Meet Lida Minasyan, Grantmaking Fellow

Nonprofit leader, Atlas Corps Fellow, big sister. In this new interview, learn what inspired Lida Minasyan to become a women’s rights activist and how working at Global Fund for Children has shaped her career.

Photo of Lida Minasyan

Lida, can you tell us about where you’re from and about your background?

Sure! So, I’m from Armenia. I’m a social worker as my first profession, and a human rights professional; I did my master’s in human rights law. I have been involved in women’s rights activism, since I was 19, as gender-based stereotypes started bothering me since I was at school.

In 2012 I joined an organization called Society Without Violence, which is an NGO focused on protecting women’s rights. This organization helped me a lot—to grow, to learn, and to practice—and gave me a space and opportunities as a young, curious feminist. Later, I was offered the position of executive director of the organization, and that was a challenge that I took on with passion and responsibility. My work involved advocacy for integrating gender education in high-school curricula, for adopting domestic violence legislation in Armenia, and for involving women in peace-building processes.

When I realized that I needed new international experience, I applied to the Atlas Corps Fellowship, and I was lucky enough to be selected by Global Fund for Children. I came here, and I’m very happy I made this decision!

We’re very happy to have you here! Was there a specific moment or personal experience that inspired you to work in women’s rights?

There was this young, amazing tennis player who was our neighbor. She got married very young and had to drop sports, becoming a housewife. Only few months after her marriage, she used to come back to her family home bruised, and she would share her story of being abused by her husband with my mom. I was 12 years old back then, and these conversations impacted me immensely. They invoked anger and a feeling of injustice. That really triggered me to think in the future that I needed to do something about this. When I had the chance to be involved in women’s rights activism, I felt that I was in the right place, because this was the thing that I had been looking for.

Can you tell us about your work at Global Fund for Children (GFC)? How do you think you’ve influenced GFC during your time here, and how has GFC has influenced you?

What has been very valuable for me at GFC is that I’ve always been on the other side—on the NGO side. Being on this side and seeing how a donor organization works helped me learn a lot. I was familiar with the challenges of an NGO, but a donor organization actually faces a lot of similar challenges by being in between, on the one hand providing grants and on the other hand also needing to get grants.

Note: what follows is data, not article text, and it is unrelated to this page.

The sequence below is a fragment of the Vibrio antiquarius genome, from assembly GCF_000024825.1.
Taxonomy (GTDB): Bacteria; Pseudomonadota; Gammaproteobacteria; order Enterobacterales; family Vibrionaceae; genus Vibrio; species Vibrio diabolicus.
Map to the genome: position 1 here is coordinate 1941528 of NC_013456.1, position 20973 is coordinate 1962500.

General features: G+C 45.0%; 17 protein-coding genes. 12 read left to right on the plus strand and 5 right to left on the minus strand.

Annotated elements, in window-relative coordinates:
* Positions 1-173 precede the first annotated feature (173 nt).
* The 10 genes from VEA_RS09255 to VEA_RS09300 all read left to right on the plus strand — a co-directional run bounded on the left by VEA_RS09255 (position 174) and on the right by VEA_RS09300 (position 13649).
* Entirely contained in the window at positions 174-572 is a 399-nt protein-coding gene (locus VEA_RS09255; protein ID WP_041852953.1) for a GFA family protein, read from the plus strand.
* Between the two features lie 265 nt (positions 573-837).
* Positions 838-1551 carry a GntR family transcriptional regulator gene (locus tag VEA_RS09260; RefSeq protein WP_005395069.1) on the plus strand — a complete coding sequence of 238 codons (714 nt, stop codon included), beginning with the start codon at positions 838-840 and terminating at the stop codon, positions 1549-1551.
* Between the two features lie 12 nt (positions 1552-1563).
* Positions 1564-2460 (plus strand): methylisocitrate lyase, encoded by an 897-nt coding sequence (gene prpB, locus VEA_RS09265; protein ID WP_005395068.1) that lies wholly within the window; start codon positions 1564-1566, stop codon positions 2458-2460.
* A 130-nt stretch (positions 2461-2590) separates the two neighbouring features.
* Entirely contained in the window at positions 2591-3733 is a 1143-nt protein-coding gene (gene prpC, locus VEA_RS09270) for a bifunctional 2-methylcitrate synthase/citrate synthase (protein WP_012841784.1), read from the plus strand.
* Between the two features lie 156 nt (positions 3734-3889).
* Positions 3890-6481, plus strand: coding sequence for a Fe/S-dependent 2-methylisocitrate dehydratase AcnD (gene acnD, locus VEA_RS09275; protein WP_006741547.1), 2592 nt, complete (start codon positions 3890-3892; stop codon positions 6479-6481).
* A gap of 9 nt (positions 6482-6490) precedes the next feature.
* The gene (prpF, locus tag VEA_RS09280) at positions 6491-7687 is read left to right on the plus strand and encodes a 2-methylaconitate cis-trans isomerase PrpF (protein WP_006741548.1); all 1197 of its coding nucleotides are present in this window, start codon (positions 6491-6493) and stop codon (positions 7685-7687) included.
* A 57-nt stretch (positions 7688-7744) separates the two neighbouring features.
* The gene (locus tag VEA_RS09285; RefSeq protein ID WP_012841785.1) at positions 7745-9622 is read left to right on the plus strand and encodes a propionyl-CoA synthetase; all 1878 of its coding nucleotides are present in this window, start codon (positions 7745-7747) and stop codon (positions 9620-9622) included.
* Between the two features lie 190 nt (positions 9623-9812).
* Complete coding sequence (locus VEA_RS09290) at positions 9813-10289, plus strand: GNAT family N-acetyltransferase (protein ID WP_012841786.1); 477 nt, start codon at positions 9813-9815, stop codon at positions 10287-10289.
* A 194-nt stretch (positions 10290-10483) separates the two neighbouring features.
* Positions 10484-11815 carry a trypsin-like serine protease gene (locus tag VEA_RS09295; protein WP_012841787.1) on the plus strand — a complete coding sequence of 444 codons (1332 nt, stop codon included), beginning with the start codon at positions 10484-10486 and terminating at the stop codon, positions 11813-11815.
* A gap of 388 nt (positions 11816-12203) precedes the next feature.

One of the things I’ve done is the impact assessment report of GFC’s Maya Ajmera Sustainability Award. This is a unique award, which we’ve been providing since 2005. In doing this impact assessment, I interacted with organizations that GFC has been funding starting in 1997 and through 2018, so I saw the whole history and evolution of GFC through these organizations. I learned so much in such a short period doing this research.

It gives you a picture of GFC as a very important figure in these organizations’ development. The grantee partners have been really looking for the coaching and the support that GFC provides, and that’s the uniqueness of GFC. We should be proud of ourselves and work to improve, always improve. I love the period in which I’m here at GFC, because so many new things and positive developments are happening!

How would you say that your work at GFC has fit into your professional trajectory?

GFC, as I said, helped me a lot to understand the donor perspective. I’ve had the chance to do more research activities, preparing project briefs and working on the regional grantmaking strategy for Europe and Eurasia portfolio, which is very useful for me. I learned from the development team about donor relations and from the programs team about its interaction with grantee partners.

What’s next after GFC?

I am looking forward to my future collaboration with GFC and at the same time happy to continue my women’s rights activism back in my region. In future, I hope to introduce some innovative mechanisms for breaking gender stereotypes by focusing on adolescents and youth.

#FunFacts About Lida

What’s your favorite childhood memory?

My brother is my favorite childhood memory. I’m 6 years older than him, and I loved teaching him things and playing with him.

What did you want to be when you grew up?

I have a whole list! I wanted to be everything from a surgeon, psychologist, and biologist to a teacher, lawyer, economist, and philosopher.

If you could have any superpower, what would it be?

A superpower to have all possible superpowers I could have—whenever I want to ?

What’s your favorite place that you’ve ever traveled?

Rio de Janeiro!

Lida is also a recipient of GFC’s William Ascher Fellowship, a program established in honor of our founding chairperson and long-time champion Dr. William Ascher. 

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Global Fund for Children (GFC) UK Trust, created in 2006, is a UK registered charity (UK charity number 1119544). We work to generate vital income, create new fundraising opportunities, and raise awareness of the invaluable work of GFC’s grassroots grantees. Our aim is to extend the reach of GFC in the United Kingdom, Europe, and beyond.

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